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Hydraulic fracturing has opened up new opportunities for deep water and ultra-deep water exploration and production. Opportunities like these are often stifled through government regulation and limitations on drilling such as permits. The Obama administration has lifted the drilling moratorium in June 2010 concerning the BP oil spill, and began issuing the most deep-water oil-drilling permits for the Gulf of Mexico since 2007. In the first half of 2012, 104 permits were issued to companies which is a 142% increase over last year.
Exploration and production (E&P) corporations Chevron (CVX), Apache (APA) and Shell (RDS.A) still hold 42% of the permits in the Gulf of Mexico, even though over 242 permits were issued since the moratorium was lifted. Despite natural gas prices averaging a dismal $2.58/mcf so far this year, WTI crude oil prices have averaged $96.20 per barrel, according to market data. Thus, many E&P companies have begun to shift their focus from gas plays to oil, which has been very beneficial toward the oil and natural gas services industry. E&P companies engage in these capital intensive projects to reap the benefits of potentially significant oil reserves.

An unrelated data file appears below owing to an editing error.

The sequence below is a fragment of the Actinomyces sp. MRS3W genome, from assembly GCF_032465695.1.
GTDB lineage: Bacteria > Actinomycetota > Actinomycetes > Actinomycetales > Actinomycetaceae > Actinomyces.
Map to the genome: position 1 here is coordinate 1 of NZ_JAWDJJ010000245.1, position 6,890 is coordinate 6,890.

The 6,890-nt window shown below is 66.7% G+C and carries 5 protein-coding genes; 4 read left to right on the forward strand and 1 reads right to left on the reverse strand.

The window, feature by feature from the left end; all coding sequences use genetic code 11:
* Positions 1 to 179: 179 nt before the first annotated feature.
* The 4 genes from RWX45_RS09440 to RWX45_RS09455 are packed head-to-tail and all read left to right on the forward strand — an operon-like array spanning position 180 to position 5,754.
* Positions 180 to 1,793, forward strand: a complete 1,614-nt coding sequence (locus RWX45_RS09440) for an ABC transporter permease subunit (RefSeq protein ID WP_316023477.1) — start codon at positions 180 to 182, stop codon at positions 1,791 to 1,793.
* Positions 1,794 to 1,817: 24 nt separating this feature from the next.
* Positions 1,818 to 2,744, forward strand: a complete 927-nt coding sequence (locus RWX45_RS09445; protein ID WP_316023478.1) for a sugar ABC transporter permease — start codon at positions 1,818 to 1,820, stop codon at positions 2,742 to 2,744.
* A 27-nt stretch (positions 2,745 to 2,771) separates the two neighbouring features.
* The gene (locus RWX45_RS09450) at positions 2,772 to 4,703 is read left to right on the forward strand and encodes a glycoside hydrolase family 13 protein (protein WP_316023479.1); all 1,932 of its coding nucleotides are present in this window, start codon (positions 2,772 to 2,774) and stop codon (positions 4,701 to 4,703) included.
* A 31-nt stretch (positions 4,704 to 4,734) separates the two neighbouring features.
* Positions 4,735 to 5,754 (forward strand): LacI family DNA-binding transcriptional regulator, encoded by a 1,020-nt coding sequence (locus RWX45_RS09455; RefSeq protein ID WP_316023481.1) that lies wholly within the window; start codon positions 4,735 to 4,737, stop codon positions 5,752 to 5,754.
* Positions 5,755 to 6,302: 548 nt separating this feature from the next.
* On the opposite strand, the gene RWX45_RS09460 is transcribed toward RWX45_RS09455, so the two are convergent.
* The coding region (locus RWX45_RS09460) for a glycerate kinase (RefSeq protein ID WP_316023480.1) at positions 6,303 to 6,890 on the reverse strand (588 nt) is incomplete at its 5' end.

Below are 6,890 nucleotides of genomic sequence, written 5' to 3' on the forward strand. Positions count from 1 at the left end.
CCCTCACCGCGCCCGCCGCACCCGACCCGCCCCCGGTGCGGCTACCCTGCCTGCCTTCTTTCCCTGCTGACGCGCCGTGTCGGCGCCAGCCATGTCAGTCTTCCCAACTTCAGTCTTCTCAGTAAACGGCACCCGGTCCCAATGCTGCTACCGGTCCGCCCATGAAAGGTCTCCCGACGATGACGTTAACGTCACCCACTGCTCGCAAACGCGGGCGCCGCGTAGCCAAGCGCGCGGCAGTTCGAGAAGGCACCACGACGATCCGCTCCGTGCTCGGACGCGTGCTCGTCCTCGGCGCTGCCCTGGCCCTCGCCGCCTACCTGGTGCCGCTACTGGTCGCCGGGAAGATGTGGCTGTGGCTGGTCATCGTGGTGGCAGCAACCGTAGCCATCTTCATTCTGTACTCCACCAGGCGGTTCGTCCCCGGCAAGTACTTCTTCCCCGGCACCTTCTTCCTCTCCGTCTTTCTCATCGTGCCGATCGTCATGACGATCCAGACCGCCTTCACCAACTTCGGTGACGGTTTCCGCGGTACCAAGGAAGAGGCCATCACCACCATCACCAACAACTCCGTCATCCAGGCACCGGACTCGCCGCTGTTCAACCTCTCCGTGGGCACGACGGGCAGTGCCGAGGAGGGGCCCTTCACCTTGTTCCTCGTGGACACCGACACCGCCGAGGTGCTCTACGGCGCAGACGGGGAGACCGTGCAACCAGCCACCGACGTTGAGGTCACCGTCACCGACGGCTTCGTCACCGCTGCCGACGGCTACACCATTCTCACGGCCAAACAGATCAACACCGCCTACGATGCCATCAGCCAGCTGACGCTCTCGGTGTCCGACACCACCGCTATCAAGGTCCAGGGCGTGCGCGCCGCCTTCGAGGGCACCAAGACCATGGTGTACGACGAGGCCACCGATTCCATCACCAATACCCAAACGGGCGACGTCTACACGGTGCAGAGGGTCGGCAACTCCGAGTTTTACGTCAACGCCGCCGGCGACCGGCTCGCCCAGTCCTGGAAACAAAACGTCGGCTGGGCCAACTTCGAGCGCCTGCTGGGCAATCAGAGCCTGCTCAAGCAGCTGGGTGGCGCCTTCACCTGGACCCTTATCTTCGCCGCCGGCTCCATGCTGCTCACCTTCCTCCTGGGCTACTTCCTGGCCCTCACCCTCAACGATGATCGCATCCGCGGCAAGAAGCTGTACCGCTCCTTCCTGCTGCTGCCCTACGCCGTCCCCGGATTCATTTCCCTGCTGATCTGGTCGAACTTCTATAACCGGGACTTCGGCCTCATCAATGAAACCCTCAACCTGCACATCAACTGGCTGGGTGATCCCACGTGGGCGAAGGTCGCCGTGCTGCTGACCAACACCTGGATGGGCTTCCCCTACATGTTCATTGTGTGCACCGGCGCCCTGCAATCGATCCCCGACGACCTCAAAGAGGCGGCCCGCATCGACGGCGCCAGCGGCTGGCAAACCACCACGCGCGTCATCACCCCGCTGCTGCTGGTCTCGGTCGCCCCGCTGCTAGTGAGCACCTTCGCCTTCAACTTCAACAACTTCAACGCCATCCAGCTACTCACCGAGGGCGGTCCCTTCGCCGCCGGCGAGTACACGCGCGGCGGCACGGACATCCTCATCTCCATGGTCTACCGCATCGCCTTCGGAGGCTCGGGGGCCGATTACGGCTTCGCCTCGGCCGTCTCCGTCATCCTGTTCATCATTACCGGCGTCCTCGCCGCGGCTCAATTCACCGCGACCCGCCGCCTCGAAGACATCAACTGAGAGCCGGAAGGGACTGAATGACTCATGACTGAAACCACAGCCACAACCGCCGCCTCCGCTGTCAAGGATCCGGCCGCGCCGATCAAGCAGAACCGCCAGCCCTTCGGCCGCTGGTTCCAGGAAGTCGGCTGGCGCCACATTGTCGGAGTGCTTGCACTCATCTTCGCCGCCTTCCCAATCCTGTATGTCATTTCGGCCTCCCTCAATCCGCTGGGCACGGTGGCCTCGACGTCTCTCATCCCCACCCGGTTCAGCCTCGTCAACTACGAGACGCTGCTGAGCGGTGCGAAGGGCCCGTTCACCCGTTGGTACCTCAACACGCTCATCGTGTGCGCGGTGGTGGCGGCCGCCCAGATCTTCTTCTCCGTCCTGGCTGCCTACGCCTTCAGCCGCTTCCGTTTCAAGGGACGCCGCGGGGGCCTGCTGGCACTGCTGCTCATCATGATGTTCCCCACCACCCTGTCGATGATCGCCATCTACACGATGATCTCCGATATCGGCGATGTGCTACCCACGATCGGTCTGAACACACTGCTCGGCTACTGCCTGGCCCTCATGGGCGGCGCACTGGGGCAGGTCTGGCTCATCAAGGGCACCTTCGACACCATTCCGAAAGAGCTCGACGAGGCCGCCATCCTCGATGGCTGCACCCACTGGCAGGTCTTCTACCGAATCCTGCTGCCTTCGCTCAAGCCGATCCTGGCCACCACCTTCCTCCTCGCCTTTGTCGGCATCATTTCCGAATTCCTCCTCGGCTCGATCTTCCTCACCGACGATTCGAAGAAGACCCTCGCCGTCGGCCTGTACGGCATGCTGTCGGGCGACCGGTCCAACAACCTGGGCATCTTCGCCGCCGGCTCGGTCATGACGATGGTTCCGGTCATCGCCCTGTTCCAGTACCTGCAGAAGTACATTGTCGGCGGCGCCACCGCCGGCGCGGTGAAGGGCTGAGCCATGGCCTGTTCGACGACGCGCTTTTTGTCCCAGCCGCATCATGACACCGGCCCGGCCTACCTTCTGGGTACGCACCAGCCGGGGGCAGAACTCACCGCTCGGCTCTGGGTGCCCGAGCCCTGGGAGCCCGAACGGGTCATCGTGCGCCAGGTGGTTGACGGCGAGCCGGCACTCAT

Rise in spending is apparent
Schlumberger (SLB) has stated that its third-quarter profit rose 9.5 percent as customers of their services have expanded their deep-water exploration and production projects. Drilling offshore deepwater wells can be as much as 10 times more service intensive for E&P companies, which is important for oilfield services who depend on E&P spending for revenue generation. Organic spending for E&P companies has seen an overall increase for both exploration and development, and is expected to further increase as more permits are issued.
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